Like it or not, we live in a digital age. Everything is Twitter this and Facebook that. If you're an entrepreneur -- and if you're reading this, you probably are -- there's the temptation to digitize everything you do. James Young, president of the Plainfield-based Spring-Green Lawn Care, maintains that while you don't need to embrace every new tech trick introduced, you do at least need to be aware of them and use the ones that make sense.
To wit, Young's lawn-care business largely interacts with its customers via mail marketing -- something that's usually not even thought of in 2011. It's still a healthy marketing approach, though: Not as sexy as Twitter, but since it's more targeted, in some ways it's more effective. I gave Young a call to discuss this very concept, as well as the challenges his company faces to stay current and relevant in a world obsessed with technology.
How does direct-mail marketing fit in an age dominated by social media? Does it fit in?
James Young: For us. We're a service business and I believe the customer trades the value of their time for money. The value of getting back some time to do something else.
Social media to us is more about loyalty and retention than it is about acquisition. In other words, there isn't this natural place or metric for us to go into social media channels and talk about lawn care. There isn't a cult-like following or community around people who want to outsource their lawn-care to somebody because, quite frankly, it's counterintuitive.
The idea is I don't want to worry about it so I'm going to hire somebody to do it, so why would I want to be in any community setting for it? I don't want to deal with it.
In other industries like Wild Birds Unlimited, a franchising company that's a great organization, they have people who want to be involved in their hobby. So social media is a great way for them to connect with each other. Cardinal bird followers to cardinal bird followers can compare notes and feed and all those those things that drive interest. In our business, there isn't an interest to begin with.
Social media for us is to just better understand our customers. We like to make sure we understand their thoughts and appreciate them helping us grow our brand. But it's not a part of our direct-mail strategy.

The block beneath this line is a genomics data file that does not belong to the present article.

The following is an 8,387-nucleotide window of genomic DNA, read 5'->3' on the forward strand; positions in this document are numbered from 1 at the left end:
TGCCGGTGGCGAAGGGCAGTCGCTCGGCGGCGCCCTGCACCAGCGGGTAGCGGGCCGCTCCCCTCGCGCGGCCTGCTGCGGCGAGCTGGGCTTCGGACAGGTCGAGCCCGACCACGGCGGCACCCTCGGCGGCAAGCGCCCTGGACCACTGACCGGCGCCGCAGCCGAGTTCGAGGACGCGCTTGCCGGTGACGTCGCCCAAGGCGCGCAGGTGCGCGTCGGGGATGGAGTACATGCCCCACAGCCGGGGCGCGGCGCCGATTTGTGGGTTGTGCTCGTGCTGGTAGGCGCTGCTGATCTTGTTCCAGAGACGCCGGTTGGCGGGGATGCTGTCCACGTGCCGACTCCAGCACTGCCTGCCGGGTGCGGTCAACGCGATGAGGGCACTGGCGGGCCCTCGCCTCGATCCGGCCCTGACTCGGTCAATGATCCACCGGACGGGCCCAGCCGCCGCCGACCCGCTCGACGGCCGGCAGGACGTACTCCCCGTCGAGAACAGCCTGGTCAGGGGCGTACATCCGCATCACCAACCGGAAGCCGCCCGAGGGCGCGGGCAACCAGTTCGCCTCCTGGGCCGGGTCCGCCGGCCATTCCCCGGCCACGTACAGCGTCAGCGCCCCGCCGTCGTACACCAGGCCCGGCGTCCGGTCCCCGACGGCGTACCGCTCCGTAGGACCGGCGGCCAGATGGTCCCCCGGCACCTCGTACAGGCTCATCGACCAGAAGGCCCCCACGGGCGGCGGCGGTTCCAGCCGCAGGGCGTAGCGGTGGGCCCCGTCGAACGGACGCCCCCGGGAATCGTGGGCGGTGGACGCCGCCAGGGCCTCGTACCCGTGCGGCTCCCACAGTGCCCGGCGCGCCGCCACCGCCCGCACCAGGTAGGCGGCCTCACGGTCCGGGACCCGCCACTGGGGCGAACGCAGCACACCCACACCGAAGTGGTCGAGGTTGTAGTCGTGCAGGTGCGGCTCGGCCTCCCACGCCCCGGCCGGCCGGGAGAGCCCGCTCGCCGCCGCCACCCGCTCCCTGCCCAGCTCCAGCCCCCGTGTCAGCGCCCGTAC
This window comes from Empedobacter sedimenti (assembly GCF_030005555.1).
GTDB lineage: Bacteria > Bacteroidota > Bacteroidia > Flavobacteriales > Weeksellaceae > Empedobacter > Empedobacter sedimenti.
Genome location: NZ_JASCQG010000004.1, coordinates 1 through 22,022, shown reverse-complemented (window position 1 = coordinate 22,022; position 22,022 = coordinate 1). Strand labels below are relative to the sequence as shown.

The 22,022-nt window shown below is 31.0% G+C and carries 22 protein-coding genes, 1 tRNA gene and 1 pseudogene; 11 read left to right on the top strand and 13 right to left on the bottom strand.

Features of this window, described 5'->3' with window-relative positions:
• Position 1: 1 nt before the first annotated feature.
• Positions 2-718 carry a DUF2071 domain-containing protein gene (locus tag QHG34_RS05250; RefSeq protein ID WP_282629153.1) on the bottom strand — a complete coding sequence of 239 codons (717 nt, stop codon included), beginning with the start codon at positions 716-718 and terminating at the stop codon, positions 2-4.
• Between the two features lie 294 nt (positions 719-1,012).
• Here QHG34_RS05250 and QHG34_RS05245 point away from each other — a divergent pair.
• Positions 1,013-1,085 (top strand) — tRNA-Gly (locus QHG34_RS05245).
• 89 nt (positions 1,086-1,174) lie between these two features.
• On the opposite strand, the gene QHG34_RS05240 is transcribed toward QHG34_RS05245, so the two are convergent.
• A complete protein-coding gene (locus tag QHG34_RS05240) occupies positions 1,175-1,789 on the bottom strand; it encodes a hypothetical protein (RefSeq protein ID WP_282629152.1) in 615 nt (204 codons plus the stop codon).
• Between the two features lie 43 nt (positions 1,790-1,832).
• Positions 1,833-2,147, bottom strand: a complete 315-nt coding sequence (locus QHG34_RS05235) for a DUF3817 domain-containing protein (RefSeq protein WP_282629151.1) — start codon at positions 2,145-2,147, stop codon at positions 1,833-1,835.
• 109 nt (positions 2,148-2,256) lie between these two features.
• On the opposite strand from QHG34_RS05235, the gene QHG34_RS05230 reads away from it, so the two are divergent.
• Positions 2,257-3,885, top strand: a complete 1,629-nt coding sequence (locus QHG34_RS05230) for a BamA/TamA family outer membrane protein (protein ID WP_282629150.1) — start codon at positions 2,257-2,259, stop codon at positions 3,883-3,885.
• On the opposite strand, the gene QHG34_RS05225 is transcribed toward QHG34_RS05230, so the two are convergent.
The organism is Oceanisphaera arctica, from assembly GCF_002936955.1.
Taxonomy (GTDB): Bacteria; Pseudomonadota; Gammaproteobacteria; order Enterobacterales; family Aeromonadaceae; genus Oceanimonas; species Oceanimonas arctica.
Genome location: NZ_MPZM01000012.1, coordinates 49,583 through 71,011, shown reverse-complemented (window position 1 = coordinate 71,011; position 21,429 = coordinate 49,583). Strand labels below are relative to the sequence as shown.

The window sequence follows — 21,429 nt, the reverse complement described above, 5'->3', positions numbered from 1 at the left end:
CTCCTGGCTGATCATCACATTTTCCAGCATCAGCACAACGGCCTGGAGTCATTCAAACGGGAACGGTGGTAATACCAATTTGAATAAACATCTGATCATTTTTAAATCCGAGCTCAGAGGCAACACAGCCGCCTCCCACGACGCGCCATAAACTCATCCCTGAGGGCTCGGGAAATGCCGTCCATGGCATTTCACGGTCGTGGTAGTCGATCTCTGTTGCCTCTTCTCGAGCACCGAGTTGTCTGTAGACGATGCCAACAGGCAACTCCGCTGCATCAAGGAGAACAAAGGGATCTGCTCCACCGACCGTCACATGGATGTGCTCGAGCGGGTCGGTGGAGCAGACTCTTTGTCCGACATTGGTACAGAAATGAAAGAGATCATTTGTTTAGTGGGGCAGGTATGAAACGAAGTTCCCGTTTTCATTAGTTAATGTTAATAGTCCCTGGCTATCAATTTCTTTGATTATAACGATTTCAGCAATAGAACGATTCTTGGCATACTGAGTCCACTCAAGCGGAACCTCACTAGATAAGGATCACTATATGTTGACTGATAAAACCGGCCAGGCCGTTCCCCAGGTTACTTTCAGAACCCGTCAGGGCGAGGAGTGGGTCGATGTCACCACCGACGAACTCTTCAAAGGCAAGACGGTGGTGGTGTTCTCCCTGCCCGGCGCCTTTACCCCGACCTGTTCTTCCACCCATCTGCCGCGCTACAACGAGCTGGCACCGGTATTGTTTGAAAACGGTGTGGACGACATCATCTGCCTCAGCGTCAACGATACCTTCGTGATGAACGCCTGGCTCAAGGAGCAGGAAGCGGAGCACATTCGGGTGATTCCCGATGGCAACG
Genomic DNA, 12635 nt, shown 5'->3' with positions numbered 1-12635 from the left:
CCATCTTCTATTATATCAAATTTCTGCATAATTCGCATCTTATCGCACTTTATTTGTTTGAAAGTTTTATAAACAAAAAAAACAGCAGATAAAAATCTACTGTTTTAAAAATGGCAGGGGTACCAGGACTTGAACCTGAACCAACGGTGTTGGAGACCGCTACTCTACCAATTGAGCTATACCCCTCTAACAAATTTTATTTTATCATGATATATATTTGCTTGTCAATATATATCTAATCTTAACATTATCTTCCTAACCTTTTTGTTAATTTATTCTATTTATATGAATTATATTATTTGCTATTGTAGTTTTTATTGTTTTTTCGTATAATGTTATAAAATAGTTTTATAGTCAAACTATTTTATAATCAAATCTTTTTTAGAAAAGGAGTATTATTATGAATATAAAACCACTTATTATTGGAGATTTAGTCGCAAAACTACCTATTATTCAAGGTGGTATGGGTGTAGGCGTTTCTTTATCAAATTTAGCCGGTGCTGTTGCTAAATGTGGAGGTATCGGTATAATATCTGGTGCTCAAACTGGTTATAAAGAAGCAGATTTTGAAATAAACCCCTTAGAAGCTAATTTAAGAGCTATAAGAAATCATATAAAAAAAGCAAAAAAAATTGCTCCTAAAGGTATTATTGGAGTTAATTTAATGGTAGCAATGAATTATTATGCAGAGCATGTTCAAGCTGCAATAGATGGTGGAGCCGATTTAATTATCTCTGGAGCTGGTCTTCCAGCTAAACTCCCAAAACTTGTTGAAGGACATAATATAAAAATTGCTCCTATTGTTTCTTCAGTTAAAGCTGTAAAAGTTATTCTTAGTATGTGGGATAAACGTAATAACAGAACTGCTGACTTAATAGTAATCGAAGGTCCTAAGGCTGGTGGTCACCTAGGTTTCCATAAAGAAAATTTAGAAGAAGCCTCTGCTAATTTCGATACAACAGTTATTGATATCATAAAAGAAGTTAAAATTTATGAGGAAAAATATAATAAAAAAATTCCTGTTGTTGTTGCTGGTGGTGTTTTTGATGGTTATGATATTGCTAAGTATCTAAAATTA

Are there techniques from direct-mail marketing that folks in online-only businesses could adapt?
JY: I think the answer is probably, but I don't know that social media is viewed as a channel for acquisition at the moment. People do a lot of research on the Internet, and part of that is understanding the perception of the brand. That might come out of the social channel. But you think about how many hits you receive off an e-mail blast that come to your website but don't go through your e-commerce solution, but when you backtrack to those individuals, you find that you made a sale but they picked up the phone and called you.
Different demographics respond differently. We've done some Facebook ads, and even Groupon is a big thing, right? Those are social communities to my mind. A little unproven and a little difficult to forecast for our business. I hear a lot of good things about the restaurant business, where people need to go out to eat dinner and have to make an instant decision. In our business there's a little more seasonality, a time of year that makes sense. The weeds that show up, the beautiful dandelions that we have here in the Midwest tends to motivate people. So if we don't have to give away 50 percent of the margin, I'm probably not going to jump on those mediums. I think that's where the viability hasn't really played out for us. We have to watch if those customers who buy through those channels will be retained.
We tend to like direct mail. It's very transactional. You have to go with an aggressive promotional offer. We can target it and it's focused. But we absolutely need to provide all the different demographics with the vehicle to come back to us. Whether that's a blog where they have questions and I can answer them... we're not quite to live-chat, but we're certainly looking at it. Social is still a very small part of our overall campaign.
What are some other challenges you're facing now?
JY: We're always working to get better. Sometimes that is challenging, especially as you're competing with yourself and you're competing with yourself coming out of a recession. We're not happy with mail conversion the last few years -- this year was certainly a much better year. But we have to recognize how much the economy is playing a tremendous influence on mail's performance. Is it the package? Is it the offer? Is it the timing? Is it the creative? Or is it simply the economy?
If you can get some benchmarks, it makes recessions and things much better when you realize you're ahead of the pack. "Our competitors are backsliding and we're growing in a down market." Or, "We're flat, and our competitors are backsliding 30 to 40 percent and we should feel good about how smart we've been in order to maintain our client base."
That's the challenge with entrepreneurs right now, is we have all these evolving marketing channels including social. We're looking at QR codes the other day. What a cool little application, right? I don't necessarily believe that applies to our demographic who buys our service today, but I still think it's a cool technology. So we'll apply it to a marketing piece that we send to existing customers. We've got it pointed at YouTube videos that explain the benefits of our additional services.
I would guess that's gonna be a small part of my current demographic, but you always have to be at the forefront of these things. Like social media, we're there. We'll do some testing in it, but we're not going to rush and change a substantial amount of our marketing spend away from our proven channels into these new areas.